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As he settles in to his new job as dean at the John Molson School of Business at Concordia University, Steve Harvey draws on his research in human resource management to chart the way forward.
“I strongly believe that no matter what strategy you have, it is the people and their creativity that will make that strategy become successful,” he says. “My push is always to get people working together … A lot of strategy goes unaccomplished for a variety of internal difficulties or the inability to work cohesively towards a common goal.”
He says he wants to build on Molson’s existing strengths to make it “one of the world’s leading business schools.” In his view, the school “is already well-positioned and to take it up the extra notch was a challenge I could not pass up.”
Achieving that lofty ambition requires practising another tenet of effective HR: meaningful consultation.
“Staff, faculty and students will be intricately involved in generating the strategy and proposing methods in which it will operate,” says Prof. Harvey. “That will involve real-time involvement of people in the formation of our vision work.”
He took over as dean on July 1 for a five-year term and wants to take time to put in mechanisms to promote effective consultation and, ultimately, action.
“It is not an issue of buy-in; it is actually an issue of carrying out the strategy,” he says of his approach. “A lot of people talk about ‘let’s get the buy-in to the strategy.’ To me that is short-sighted. I really want to get people excited about carrying out [the vision].”
Prof. Harvey, who replaces interim dean Alan Hochstein, becomes the fifth dean since the faculty of commerce and administration was renamed the John Molson School of Business in 2000. Prior to his appointment at Concordia, Prof. Harvey was dean of the Williams School of Business at Bishop's University since 2008 and associate vice-principal (research) since 2010.
A comprehensive business school with 153 full-time faculty members, Molson has 7,500 undergraduates and 1,470 graduate students – with those from overseas representing about 13 per cent of the student body.
Strengthening the school’s international profile fits with Concordia’s overall ambition to be a “first choice” for students and faculty across Canada and internationally.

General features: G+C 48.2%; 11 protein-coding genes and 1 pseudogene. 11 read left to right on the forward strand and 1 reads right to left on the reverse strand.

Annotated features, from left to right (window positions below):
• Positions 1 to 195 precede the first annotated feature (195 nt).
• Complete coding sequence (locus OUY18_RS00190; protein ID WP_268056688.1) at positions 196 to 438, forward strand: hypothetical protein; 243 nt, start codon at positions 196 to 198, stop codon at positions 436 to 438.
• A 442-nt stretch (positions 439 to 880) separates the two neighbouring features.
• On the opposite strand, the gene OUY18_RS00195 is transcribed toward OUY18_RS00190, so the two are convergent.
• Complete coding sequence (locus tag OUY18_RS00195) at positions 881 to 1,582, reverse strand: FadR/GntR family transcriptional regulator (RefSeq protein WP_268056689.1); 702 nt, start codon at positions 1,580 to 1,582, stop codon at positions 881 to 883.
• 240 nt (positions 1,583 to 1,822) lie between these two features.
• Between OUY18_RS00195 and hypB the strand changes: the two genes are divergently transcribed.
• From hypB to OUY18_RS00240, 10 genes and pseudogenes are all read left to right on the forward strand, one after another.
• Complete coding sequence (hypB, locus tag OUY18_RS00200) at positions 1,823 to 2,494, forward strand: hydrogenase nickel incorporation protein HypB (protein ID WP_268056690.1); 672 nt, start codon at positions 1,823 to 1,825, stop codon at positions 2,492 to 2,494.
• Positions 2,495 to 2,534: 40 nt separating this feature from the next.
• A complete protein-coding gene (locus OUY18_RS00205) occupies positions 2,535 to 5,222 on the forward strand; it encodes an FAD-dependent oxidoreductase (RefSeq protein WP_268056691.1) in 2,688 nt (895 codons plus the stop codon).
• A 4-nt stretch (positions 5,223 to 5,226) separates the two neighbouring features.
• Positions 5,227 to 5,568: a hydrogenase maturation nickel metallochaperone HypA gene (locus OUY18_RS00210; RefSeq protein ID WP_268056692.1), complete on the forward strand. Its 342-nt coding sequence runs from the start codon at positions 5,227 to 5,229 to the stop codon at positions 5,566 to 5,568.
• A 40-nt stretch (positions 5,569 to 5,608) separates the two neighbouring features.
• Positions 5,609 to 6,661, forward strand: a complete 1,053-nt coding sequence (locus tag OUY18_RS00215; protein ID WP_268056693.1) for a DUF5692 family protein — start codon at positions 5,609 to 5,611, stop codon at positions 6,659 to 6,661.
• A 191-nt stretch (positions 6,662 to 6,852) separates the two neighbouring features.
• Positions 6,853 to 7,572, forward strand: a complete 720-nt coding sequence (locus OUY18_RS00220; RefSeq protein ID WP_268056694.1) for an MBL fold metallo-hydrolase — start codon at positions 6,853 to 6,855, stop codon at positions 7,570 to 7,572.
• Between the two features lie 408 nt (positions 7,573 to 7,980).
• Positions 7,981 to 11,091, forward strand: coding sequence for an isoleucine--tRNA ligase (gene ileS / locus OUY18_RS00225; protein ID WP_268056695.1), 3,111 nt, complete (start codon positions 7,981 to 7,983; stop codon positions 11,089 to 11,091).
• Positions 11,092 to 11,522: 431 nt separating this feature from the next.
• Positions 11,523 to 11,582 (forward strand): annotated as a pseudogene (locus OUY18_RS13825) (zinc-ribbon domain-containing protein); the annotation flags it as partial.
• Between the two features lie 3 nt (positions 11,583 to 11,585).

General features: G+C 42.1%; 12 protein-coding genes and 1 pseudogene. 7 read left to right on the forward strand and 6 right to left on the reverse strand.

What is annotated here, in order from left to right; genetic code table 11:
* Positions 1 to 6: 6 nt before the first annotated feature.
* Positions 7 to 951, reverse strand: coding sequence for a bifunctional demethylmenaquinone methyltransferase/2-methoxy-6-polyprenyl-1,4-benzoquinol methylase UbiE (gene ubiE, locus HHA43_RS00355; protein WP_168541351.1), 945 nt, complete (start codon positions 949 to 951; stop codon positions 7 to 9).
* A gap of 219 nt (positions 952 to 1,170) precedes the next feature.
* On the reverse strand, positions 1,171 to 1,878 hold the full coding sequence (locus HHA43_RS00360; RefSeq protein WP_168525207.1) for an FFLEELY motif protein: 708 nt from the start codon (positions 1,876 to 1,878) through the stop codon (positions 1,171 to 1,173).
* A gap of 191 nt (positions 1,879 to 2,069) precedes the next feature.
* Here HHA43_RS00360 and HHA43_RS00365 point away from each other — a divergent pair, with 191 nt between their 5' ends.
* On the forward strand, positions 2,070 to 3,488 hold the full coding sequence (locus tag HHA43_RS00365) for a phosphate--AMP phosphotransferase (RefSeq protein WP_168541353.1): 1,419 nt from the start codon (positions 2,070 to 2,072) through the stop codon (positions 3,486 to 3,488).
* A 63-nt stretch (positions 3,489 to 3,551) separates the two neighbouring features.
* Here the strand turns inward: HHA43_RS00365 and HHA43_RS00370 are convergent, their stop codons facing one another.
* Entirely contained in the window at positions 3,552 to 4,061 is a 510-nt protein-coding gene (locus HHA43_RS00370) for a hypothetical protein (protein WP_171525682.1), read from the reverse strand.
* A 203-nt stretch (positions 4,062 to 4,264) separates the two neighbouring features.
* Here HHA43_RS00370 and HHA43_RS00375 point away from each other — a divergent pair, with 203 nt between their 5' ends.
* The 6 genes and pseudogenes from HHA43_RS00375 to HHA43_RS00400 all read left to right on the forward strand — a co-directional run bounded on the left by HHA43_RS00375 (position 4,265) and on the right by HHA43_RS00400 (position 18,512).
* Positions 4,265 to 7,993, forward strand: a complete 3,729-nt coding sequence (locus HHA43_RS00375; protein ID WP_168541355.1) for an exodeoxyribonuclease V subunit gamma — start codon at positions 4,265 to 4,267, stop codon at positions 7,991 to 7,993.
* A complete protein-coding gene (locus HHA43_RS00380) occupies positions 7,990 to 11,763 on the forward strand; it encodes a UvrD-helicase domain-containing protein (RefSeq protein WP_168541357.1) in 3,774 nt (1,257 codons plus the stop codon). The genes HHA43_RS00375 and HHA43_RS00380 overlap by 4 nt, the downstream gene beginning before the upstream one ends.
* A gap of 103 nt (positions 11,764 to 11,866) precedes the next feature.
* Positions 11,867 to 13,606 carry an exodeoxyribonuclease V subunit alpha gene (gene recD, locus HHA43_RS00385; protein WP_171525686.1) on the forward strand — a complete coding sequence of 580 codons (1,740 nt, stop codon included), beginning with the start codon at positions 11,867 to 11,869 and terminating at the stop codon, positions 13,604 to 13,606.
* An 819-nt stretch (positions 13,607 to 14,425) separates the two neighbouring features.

“The university is very clear on wanting to be more present internationally, and we will continue to be a player in that over-all vision,” says Prof. Harvey.
He sees the business school’s location in the heart of Montreal as a strong asset in recruiting top students and faculty.
“Montreal is not only a draw to me, I think it is a draw to many people around the world,” he says. “The best researchers are going to want to come to some of the most vibrant cities and scholarly hubs.”
An added benefit, he says, is that Montreal is home to four university business schools – francophone and Anglophone – whose history of collaboration includes a joint PhD program in business.
The Certified Management Accountants of British Columbia and the Beedie School of Business at Simon Fraser University have agreed to offer a joint program for MBA students seeking their CMA designation.
The CMA/MBA combined program blends curriculum from the professional association and the business school, enabling qualified applicants to expedite and reduce the cost of working toward their CMA designation after graduation from business school. The new program is open to full-time MBA students at Beedie as well as its students and graduates of the executive MBA and Management of Technology MBA programs.
To complete the program, Beedie graduates must have an overall B grade with at least a B- in the required courses, complete two years of relevant practical experience and meet various CMA requirements, including a passing grade on three evaluation exams.
The B.C. association has similar agreements in place with the University of British Columbia’s Sauder School of Business and Queen’s University in Kingston, Ont.
HEC Montréal, affiliated with Université de Montréal, has created a new research unit focused on the role of accounting in corporate governance and management. Under the direction of Claude Laurin, director of the Master of Science in Administration program and a professor in the department of accounting studies, the new unit will study all aspects of financial reporting, from the motivation and attitude of management to the effects of decisions on the financial and social performance of companies.
A $5,000 undergraduate bursary for a student who demonstrates financial need and good academic standing has been established at Simon Fraser University’s Beedie School of Business. The bursary is made possible through a $600,000 gift from the Alan and Margaret Eyre Endowment Fund. Up to four students a year are eligible for the award, which is renewable for up to four years.
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